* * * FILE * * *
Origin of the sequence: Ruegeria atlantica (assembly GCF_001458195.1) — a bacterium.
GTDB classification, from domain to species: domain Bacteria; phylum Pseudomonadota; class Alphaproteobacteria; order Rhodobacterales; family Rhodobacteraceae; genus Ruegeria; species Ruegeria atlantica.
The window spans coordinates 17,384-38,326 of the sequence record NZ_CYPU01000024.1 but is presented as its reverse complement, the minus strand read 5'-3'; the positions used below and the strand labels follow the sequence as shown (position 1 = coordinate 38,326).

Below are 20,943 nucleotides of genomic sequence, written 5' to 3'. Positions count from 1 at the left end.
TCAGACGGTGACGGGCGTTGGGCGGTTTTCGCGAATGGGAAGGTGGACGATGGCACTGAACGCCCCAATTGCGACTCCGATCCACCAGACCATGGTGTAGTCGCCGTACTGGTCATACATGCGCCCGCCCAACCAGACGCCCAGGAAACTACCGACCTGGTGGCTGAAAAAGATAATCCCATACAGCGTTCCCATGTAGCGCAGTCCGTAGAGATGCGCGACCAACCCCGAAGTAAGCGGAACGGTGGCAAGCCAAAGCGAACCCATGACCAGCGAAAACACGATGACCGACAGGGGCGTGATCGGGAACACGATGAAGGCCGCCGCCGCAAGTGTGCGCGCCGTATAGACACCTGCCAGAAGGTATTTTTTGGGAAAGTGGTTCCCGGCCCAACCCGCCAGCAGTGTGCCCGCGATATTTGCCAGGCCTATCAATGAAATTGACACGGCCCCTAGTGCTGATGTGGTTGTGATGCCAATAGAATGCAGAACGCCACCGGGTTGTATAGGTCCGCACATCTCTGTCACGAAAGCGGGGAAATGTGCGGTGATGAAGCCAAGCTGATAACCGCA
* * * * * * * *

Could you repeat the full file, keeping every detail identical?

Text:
Origin of the sequence: Ruegeria atlantica (assembly GCF_001458195.1) — a bacterium.
GTDB classification, from domain to species: domain Bacteria; phylum Pseudomonadota; class Alphaproteobacteria; order Rhodobacterales; family Rhodobacteraceae; genus Ruegeria; species Ruegeria atlantica.
The window spans coordinates 17,384-38,326 of the sequence record NZ_CYPU01000024.1 but is presented as its reverse complement, the minus strand read 5'-3'; the positions used below and the strand labels follow the sequence as shown (position 1 = coordinate 38,326).

Below are 20,943 nucleotides of genomic sequence, written 5' to 3'. Positions count from 1 at the left end.
TCAGACGGTGACGGGCGTTGGGCGGTTTTCGCGAATGGGAAGGTGGACGATGGCACTGAACGCCCCAATTGCGACTCCGATCCACCAGACCATGGTGTAGTCGCCGTACTGGTCATACATGCGCCCGCCCAACCAGACGCCCAGGAAACTACCGACCTGGTGGCTGAAAAAGATAATCCCATACAGCGTTCCCATGTAGCGCAGTCCGTAGAGATGCGCGACCAACCCCGAAGTAAGCGGAACGGTGGCAAGCCAAAGCGAACCCATGACCAGCGAAAACACGATGACCGACAGGGGCGTGATCGGGAACACGATGAAGGCCGCCGCCGCAAGTGTGCGCGCCGTATAGACACCTGCCAGAAGGTATTTTTTGGGAAAGTGGTTCCCGGCCCAACCCGCCAGCAGTGTGCCCGCGATATTTGCCAGGCCTATCAATGAAATTGACACGGCCCCTAGTGCTGATGTGGTTGTGATGCCAATAGAATGCAGAACGCCACCGGGTTGTATAGGTCCGCACATCTCTGTCACGAAAGCGGGGAAATGTGCGGTGATGAAGCCAAGCTGATAACCGCA